10 November 2012

Finding the Sacrifice

I failed one of the so-called instructive (easy) problems in the Anthology of Chess Combinations, and then managed to fail the problem again less than one week later. At least I did not fail on the first move the second time. What should I notice in the position that would open my eyes to the sacrifices leading to checkmate?

White to move

The first move is a clearance sacrifice, but is really a not so simple exchange of knights.


Is 1.Nc3 as good?

1...axb4 2.Qxd6

White's second move removes the defender of e8.


White to move

I failed to find 3.Qd5, which pins the rook. Black's response, 3...Kf8, creates a position where White must begin a series of real sacrifices leading to checkmate. The final position is a common and well-known checkmate pattern, but the sequence of moves leading there remain difficult for me to anticipate from the diagram position.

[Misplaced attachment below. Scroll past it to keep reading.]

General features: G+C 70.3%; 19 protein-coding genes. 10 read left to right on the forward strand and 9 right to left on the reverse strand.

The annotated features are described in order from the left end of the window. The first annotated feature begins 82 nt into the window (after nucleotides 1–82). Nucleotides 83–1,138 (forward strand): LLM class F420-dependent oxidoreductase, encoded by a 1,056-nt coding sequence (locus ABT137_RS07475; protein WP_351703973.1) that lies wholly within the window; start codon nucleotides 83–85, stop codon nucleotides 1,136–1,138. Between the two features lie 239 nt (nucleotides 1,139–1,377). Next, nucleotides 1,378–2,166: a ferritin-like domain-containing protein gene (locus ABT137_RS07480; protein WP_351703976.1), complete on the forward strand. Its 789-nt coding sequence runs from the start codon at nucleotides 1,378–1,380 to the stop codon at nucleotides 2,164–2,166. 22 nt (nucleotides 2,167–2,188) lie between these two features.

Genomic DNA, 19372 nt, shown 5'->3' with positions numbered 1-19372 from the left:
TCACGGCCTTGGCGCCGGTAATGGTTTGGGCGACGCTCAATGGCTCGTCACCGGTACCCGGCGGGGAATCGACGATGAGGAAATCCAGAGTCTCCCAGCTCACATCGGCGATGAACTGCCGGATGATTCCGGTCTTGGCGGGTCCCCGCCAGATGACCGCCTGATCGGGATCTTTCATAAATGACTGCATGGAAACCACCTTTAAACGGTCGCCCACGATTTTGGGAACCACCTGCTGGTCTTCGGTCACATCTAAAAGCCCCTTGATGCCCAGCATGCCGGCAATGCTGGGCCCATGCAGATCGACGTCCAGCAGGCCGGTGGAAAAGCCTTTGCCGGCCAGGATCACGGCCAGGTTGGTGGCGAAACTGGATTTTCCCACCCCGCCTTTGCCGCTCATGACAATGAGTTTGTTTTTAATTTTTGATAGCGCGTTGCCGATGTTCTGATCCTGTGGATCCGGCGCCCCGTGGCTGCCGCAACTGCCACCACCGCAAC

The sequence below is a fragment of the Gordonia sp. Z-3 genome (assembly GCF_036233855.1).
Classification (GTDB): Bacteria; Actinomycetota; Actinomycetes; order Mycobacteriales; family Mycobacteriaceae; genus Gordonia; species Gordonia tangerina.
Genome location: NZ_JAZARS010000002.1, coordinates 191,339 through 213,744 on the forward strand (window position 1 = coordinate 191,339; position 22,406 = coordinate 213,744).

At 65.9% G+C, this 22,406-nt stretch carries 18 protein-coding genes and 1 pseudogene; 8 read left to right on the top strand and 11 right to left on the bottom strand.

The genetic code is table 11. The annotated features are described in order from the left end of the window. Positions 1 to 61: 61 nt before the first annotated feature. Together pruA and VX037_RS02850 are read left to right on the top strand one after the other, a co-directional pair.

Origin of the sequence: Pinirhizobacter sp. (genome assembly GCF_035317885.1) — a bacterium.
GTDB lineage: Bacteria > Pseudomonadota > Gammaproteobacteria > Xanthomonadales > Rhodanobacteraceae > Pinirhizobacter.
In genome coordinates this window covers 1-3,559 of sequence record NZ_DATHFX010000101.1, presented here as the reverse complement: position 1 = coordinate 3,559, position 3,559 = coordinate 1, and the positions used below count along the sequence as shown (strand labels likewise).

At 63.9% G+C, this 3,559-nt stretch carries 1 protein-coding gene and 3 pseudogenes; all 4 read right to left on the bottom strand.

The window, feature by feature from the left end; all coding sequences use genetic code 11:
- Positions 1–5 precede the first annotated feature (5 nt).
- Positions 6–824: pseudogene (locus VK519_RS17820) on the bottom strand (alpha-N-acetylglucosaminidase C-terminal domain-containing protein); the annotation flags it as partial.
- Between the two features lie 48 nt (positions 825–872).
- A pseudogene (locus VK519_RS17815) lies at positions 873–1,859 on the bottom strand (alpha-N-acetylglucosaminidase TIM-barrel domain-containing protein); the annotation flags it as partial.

4.Rxg7 Qxd5

Now, the position contains the decoy motif that I should know from Mayet -- Anderssen 1851.

5.Rg8+ Kxg8 6.Re8+ Rf8 7.Rxf8#.

The entire sequence has White giving up three pieces for a knight to effect checkmate, and employs the tactics of clearance, removing the guard, pin, and decoy. It is problem 32 in the Anthology of Chess Combinations, and has been the most troublesome combination in that set so far.

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